How well are companies implementing AI?

Study from MIT and McKinsey identifies key practices of top-performing companies

Deborah Yao, Editor

March 7, 2022

2 Min Read

Study from MIT and McKinsey identifies key practices of top-performing companies

How well are companies implementing machine intelligence (MI)? A study of 100 companies reveals what separates top companies from others, according to MIT’s Machine Intelligence for Manufacturing and Operations (MIMO) and McKinsey.

Their finding: Top performers can have twice the impact in half the time compared to the average business implementing MI.

Top companies also spent 30% to 60% more on MI and expect to increase their budgets by 10% to 15%, compared to other firms that reported little or no increases, wrote the study’s authors in Harvard Business Review.

Biopharmaceutical company Amgen stood out for its usage of deep-learning image augmentation to optimize the efficiency of visual inspection systems. Using this technique, the company was able to increase particle detection by 70%, thereby reducing its reliance on manual inspections.

Traits of top performers

The study found that top performers excelled in the following areas: governance, deployment, partnerships, people and data availability.

  • Governance: Machine intelligence is a strategic priority in leading companies, with many developing dedicated centers of excellence to support implementation.

  • Deployment: Top companies apply MI more widely and use more sophisticated approaches.

  • Partnerships: Best performers often partner with universities, startups, tech vendors and external consultants.

  • People: More than half of top companies train their frontline employees in MI fundamentals, compared to only 4% at other businesses.

  • Data availability: All leader companies democratize access to data, such as giving frontline staff access, compared with 62% for the rest. Leaders also are twice as likely to enable remote access to data and store a “significant” fraction of their data in the cloud.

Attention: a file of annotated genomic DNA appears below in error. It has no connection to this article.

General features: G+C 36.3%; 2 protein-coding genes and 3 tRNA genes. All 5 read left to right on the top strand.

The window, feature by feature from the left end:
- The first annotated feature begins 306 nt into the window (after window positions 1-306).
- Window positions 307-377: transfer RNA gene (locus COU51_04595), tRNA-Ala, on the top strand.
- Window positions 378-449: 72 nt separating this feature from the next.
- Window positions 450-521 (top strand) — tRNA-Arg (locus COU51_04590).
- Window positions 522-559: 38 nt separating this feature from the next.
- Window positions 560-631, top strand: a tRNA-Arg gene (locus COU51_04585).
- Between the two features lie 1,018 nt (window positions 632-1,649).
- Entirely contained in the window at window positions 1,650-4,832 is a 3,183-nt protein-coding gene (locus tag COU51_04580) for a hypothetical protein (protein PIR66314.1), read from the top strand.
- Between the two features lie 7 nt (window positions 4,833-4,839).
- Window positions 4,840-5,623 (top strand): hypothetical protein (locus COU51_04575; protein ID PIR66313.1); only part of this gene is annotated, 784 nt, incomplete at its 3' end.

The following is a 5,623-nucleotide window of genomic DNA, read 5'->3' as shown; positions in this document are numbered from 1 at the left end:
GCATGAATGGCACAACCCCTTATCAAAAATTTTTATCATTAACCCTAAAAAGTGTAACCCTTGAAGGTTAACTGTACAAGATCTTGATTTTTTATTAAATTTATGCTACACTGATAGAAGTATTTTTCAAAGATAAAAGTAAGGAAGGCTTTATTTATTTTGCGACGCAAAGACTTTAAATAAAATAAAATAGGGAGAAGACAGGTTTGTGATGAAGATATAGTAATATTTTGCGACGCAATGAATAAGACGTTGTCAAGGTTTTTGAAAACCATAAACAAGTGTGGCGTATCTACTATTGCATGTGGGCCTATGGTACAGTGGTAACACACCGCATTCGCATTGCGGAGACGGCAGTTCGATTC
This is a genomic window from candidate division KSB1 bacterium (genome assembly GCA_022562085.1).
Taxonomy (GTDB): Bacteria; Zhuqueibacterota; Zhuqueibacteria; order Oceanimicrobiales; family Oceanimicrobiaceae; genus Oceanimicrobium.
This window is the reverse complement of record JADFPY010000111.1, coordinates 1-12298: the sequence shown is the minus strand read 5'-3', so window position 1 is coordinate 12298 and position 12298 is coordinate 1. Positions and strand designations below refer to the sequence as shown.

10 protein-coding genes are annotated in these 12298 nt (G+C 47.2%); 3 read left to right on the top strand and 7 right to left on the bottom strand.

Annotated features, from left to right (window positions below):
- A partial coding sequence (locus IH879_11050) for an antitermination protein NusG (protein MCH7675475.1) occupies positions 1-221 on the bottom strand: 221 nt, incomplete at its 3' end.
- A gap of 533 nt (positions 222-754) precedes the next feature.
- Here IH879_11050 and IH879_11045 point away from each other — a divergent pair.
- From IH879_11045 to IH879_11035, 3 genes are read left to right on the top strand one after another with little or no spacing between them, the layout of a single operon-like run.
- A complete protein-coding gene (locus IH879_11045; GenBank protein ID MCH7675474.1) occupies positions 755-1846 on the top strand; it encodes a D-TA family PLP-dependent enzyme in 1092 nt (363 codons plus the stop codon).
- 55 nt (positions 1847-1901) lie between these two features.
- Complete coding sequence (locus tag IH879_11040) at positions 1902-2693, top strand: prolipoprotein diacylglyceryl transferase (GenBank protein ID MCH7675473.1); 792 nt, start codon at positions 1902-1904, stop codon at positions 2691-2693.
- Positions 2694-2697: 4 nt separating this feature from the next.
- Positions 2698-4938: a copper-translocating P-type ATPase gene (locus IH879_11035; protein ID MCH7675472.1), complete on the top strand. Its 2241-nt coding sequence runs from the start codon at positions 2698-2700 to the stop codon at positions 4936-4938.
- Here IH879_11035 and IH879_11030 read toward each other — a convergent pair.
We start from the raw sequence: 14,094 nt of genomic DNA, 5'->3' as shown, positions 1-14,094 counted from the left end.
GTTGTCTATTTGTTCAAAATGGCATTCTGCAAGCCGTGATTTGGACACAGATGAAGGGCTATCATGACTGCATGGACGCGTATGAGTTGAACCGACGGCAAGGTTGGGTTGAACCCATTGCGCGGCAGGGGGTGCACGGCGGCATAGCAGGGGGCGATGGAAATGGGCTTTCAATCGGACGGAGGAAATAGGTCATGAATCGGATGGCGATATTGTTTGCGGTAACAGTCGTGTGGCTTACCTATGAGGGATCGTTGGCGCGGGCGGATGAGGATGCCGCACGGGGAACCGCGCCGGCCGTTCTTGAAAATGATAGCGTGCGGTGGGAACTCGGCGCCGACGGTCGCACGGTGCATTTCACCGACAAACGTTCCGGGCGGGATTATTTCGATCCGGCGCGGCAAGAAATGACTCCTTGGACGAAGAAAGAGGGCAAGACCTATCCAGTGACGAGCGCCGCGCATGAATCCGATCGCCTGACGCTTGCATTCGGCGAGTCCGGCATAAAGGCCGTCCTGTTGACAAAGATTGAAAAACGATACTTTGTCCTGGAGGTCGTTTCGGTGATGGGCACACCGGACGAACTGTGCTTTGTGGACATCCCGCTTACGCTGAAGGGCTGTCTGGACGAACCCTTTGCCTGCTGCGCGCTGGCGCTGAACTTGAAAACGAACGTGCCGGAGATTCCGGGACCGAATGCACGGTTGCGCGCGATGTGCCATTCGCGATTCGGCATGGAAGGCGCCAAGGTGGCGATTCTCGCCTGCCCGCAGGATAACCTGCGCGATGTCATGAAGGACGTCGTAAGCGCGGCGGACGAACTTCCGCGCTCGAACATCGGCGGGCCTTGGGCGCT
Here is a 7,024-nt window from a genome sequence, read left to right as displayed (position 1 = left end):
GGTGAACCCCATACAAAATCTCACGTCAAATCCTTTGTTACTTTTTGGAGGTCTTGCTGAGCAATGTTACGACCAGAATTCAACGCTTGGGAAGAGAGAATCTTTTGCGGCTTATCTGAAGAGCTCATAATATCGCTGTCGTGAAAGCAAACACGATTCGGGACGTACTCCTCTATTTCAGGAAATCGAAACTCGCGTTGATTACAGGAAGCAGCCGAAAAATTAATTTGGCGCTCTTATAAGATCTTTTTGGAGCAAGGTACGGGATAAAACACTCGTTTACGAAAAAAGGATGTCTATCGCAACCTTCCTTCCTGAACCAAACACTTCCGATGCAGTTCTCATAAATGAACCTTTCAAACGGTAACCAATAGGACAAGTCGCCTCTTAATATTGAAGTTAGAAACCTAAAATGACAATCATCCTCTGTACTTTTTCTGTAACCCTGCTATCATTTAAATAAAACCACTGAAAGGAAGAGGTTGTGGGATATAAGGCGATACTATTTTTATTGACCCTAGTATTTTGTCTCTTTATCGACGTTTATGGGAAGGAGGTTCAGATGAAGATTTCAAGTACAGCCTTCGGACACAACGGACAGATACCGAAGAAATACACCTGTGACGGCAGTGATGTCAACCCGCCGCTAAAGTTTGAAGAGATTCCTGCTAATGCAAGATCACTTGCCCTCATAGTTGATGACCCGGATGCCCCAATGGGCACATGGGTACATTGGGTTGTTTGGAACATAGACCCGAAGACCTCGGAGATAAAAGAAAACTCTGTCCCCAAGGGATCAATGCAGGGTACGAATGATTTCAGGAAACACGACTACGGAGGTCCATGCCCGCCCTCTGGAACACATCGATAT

The study surveyed companies in how they used digital, data analytics, and machine intelligence technologies, their goals and how they tracked progress. They were gauged on 21 performance factors across nine categories: strategy, opportunity focus, governance, deployment, partnerships, people, data execution, budget and results.

“The study is probably the broadest that anybody has done in the space,” says Vijay D’Silva, a senior partner at McKinsey.

One of the goals of MIT’s MIMO is to collaborate with companies to shrink the knowledge gap in machine learning and teach businesses how to apply digital technology to maximize efficiencies in real-world settings.

“How do we get better at translating natural resources into human well-being? One of the big vehicles for doing that is manufacturing, and one of the newest tools is AI and machine learning,” said Bruce Lawler, managing director of MIT’s MIMO.

“We saw a need to bring these powerful new technologies into manufacturing more quickly,” Lawler added. ”In the next 20 to 30 years, we’re going to add another 3 billion people to the globe, and they're going to want the lifestyles that you and I enjoy.”

About the Author(s)

Deborah Yao


Deborah Yao runs the day-to-day operations of AI Business. She is a Stanford grad who has worked at Amazon, Wharton School and Associated Press.

Keep up with the ever-evolving AI landscape
Unlock exclusive AI content by subscribing to our newsletter!!

You May Also Like